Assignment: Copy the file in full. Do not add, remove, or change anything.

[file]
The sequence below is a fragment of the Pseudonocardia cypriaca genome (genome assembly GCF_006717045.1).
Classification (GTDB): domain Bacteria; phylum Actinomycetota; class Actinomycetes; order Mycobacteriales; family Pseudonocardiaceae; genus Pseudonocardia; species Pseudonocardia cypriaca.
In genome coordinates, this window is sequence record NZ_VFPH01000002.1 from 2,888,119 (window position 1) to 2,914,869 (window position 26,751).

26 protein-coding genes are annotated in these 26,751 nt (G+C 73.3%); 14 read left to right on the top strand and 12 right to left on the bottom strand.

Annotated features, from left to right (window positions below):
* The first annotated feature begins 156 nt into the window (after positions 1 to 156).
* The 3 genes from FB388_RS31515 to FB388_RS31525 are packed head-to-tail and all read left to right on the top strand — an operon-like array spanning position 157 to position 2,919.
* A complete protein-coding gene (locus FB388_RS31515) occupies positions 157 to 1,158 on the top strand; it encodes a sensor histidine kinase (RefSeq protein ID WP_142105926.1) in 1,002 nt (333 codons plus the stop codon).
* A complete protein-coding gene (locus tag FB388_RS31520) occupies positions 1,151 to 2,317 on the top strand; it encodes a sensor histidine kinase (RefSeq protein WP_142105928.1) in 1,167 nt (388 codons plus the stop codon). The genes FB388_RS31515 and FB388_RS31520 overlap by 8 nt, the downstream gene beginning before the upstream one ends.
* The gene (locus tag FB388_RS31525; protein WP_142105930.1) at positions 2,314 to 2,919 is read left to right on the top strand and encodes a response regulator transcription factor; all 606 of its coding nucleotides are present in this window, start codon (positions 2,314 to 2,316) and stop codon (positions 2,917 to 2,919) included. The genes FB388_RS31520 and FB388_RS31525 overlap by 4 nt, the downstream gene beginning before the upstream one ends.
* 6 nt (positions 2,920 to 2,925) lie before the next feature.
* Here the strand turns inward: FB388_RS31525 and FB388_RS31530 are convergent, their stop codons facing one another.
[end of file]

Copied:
The sequence below is a fragment of the Pseudonocardia cypriaca genome (genome assembly GCF_006717045.1).
Classification (GTDB): domain Bacteria; phylum Actinomycetota; class Actinomycetes; order Mycobacteriales; family Pseudonocardiaceae; genus Pseudonocardia; species Pseudonocardia cypriaca.
In genome coordinates, this window is sequence record NZ_VFPH01000002.1 from 2,888,119 (window position 1) to 2,914,869 (window position 26,751).

26 protein-coding genes are annotated in these 26,751 nt (G+C 73.3%); 14 read left to right on the top strand and 12 right to left on the bottom strand.

Annotated features, from left to right (window positions below):
* The first annotated feature begins 156 nt into the window (after positions 1 to 156).
* The 3 genes from FB388_RS31515 to FB388_RS31525 are packed head-to-tail and all read left to right on the top strand — an operon-like array spanning position 157 to position 2,919.
* A complete protein-coding gene (locus FB388_RS31515) occupies positions 157 to 1,158 on the top strand; it encodes a sensor histidine kinase (RefSeq protein ID WP_142105926.1) in 1,002 nt (333 codons plus the stop codon).
* A complete protein-coding gene (locus tag FB388_RS31520) occupies positions 1,151 to 2,317 on the top strand; it encodes a sensor histidine kinase (RefSeq protein WP_142105928.1) in 1,167 nt (388 codons plus the stop codon). The genes FB388_RS31515 and FB388_RS31520 overlap by 8 nt, the downstream gene beginning before the upstream one ends.
* The gene (locus tag FB388_RS31525; protein WP_142105930.1) at positions 2,314 to 2,919 is read left to right on the top strand and encodes a response regulator transcription factor; all 606 of its coding nucleotides are present in this window, start codon (positions 2,314 to 2,316) and stop codon (positions 2,917 to 2,919) included. The genes FB388_RS31520 and FB388_RS31525 overlap by 4 nt, the downstream gene beginning before the upstream one ends.
* 6 nt (positions 2,920 to 2,925) lie before the next feature.
* Here the strand turns inward: FB388_RS31525 and FB388_RS31530 are convergent, their stop codons facing one another.